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Post Geneva Fears Haunt Bourse

Source:Sri Lanka Brief

Like the proverbial sword of Damocles, investors are worried about what would happen to Sri Lanka post Geneva, a stock market source told this reporter on Thursday.

He was referring to the successful anti Sri Lanka vote passed by the UN  Human Rights Council (UNHRC) in consecutive years on alleged HR abuse during the Government’s war against the LTTE, with the last resolution having had been passed by a majority vote  in Geneva earlier during this month.

“No sanctions have had been imposed on the island thus far, but there is a fear as to what would happen if in the event the USA imposes unilateral import sanctions on Sri Lanka,”? he said.
USA is Sri Lanka’s biggest export market, it was also the country which successfully got UNHRC member countries to vote against Sri Lanka by a majority vote on both occasions.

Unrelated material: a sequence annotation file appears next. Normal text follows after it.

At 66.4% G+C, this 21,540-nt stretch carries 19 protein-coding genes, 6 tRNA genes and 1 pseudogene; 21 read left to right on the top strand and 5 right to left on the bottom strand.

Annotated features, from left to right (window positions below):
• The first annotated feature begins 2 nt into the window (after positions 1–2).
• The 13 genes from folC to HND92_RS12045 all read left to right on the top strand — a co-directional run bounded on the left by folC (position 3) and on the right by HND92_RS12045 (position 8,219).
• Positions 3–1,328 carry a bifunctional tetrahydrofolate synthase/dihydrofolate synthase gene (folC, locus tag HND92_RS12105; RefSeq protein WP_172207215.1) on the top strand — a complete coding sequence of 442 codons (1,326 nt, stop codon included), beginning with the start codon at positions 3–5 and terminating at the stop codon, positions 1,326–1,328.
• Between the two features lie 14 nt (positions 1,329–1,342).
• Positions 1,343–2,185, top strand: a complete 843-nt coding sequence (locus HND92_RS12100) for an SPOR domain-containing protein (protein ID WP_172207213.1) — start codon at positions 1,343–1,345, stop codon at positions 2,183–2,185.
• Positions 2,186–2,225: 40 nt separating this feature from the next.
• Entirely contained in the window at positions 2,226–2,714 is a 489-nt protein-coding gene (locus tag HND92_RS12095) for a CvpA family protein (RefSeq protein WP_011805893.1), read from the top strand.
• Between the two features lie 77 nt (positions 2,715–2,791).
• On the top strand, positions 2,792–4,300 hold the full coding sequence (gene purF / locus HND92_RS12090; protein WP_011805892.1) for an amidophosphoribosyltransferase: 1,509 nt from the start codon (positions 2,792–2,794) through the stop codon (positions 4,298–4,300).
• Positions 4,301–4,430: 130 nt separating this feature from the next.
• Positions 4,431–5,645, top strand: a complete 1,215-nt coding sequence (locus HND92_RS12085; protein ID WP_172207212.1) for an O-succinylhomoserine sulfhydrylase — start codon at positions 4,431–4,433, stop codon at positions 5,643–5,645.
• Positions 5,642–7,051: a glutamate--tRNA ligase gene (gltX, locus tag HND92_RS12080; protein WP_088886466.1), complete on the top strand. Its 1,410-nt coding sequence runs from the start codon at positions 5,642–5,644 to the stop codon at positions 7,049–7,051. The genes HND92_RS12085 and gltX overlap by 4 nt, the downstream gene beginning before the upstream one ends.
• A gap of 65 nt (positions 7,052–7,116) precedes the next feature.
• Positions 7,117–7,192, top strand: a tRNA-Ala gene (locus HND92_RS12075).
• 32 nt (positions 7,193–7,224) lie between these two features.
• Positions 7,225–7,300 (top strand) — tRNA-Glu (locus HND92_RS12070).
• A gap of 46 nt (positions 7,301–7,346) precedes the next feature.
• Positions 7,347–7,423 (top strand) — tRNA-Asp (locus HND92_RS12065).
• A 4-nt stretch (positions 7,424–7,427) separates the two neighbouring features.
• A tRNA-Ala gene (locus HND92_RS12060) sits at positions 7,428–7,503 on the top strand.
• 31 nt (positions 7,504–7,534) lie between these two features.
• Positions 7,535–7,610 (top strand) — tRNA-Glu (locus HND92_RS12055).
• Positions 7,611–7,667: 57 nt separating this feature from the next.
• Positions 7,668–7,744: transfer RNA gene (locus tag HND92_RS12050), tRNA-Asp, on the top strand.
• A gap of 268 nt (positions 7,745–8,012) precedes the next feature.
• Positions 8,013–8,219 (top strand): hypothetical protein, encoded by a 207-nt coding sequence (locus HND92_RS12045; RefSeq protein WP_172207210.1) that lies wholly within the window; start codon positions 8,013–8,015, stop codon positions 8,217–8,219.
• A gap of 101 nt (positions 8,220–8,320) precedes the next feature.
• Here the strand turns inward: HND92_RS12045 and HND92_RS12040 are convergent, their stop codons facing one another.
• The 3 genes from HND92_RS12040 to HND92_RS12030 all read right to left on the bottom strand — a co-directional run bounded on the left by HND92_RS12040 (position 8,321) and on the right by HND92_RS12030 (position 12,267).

“The recent ban on Sri Lanka cricketers from participating in IPL tourneys imposed by Tamil Nadu when playing there is a classic case of such fears dominating the market,” the source said.As a result locals are on the selling side, they want to exit, the source said.

The bright spot however being foreign interest in some selected blue chips, he said. Sanctions have not come to pass,  thus they are buying, with interest evinced around a  few blue chip banks and one blue chip conglomerate, he said.

The source identified those stocks as being Sampath Bank, Hatton National Bank, NDB Bank and Commercial Bank, as well as John Keells Holdings.

There is still quite a bit of foreign interest evinced on those stocks, he said.

Net foreign inflows recorded for the calendar year to date has had been Rs. 4.9 billion. Market capitalization (shareholder wealth) in the review period has had grown by 1.7% to Rs. 2,205.05 billion, the ASPI by 1.6% to 5,735.68 points and the S&P SL 20 Index by 6.7% to 3,293.57 points.

In other developments, the exchange rate (ER) marginally weakened to Rs. 126/75/85 in two way quotes to the US dollar in interbank spot trading last week, after closing the previous week at the Rs. 126/70/85 levels.

Import pressure bore upon the ER last week, a source said.

It’s the middle rate in two way quotes that is generally considered as the rate at which trades are done.

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